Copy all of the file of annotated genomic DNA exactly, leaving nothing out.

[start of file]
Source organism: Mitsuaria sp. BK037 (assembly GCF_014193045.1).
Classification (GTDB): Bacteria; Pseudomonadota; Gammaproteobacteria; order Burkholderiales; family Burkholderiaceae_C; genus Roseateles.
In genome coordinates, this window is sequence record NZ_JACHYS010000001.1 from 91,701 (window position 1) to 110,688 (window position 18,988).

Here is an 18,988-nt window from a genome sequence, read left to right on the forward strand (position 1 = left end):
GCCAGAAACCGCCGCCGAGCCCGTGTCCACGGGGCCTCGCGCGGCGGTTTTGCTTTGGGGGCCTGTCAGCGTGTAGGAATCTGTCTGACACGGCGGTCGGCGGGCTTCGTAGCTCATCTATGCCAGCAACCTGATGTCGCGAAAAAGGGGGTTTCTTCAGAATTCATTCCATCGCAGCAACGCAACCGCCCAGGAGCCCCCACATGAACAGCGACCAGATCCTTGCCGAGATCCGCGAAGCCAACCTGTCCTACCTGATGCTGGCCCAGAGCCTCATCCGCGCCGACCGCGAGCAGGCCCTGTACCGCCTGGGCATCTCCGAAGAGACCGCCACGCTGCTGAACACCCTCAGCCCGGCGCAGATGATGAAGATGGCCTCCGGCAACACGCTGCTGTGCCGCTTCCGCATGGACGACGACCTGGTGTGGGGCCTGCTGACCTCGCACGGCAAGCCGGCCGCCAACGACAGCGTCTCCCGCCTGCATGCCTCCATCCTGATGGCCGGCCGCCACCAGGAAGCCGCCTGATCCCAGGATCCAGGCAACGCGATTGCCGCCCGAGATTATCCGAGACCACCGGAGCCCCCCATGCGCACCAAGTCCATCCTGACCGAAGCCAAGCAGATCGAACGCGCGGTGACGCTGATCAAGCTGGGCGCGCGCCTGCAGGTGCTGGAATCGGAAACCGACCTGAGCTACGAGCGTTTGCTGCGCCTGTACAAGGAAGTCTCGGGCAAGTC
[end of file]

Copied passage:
Source organism: Mitsuaria sp. BK037 (assembly GCF_014193045.1).
Classification (GTDB): Bacteria; Pseudomonadota; Gammaproteobacteria; order Burkholderiales; family Burkholderiaceae_C; genus Roseateles.
In genome coordinates, this window is sequence record NZ_JACHYS010000001.1 from 91,701 (window position 1) to 110,688 (window position 18,988).

Here is an 18,988-nt window from a genome sequence, read left to right on the forward strand (position 1 = left end):
GCCAGAAACCGCCGCCGAGCCCGTGTCCACGGGGCCTCGCGCGGCGGTTTTGCTTTGGGGGCCTGTCAGCGTGTAGGAATCTGTCTGACACGGCGGTCGGCGGGCTTCGTAGCTCATCTATGCCAGCAACCTGATGTCGCGAAAAAGGGGGTTTCTTCAGAATTCATTCCATCGCAGCAACGCAACCGCCCAGGAGCCCCCACATGAACAGCGACCAGATCCTTGCCGAGATCCGCGAAGCCAACCTGTCCTACCTGATGCTGGCCCAGAGCCTCATCCGCGCCGACCGCGAGCAGGCCCTGTACCGCCTGGGCATCTCCGAAGAGACCGCCACGCTGCTGAACACCCTCAGCCCGGCGCAGATGATGAAGATGGCCTCCGGCAACACGCTGCTGTGCCGCTTCCGCATGGACGACGACCTGGTGTGGGGCCTGCTGACCTCGCACGGCAAGCCGGCCGCCAACGACAGCGTCTCCCGCCTGCATGCCTCCATCCTGATGGCCGGCCGCCACCAGGAAGCCGCCTGATCCCAGGATCCAGGCAACGCGATTGCCGCCCGAGATTATCCGAGACCACCGGAGCCCCCCATGCGCACCAAGTCCATCCTGACCGAAGCCAAGCAGATCGAACGCGCGGTGACGCTGATCAAGCTGGGCGCGCGCCTGCAGGTGCTGGAATCGGAAACCGACCTGAGCTACGAGCGTTTGCTGCGCCTGTACAAGGAAGTCTCGGGCAAGTC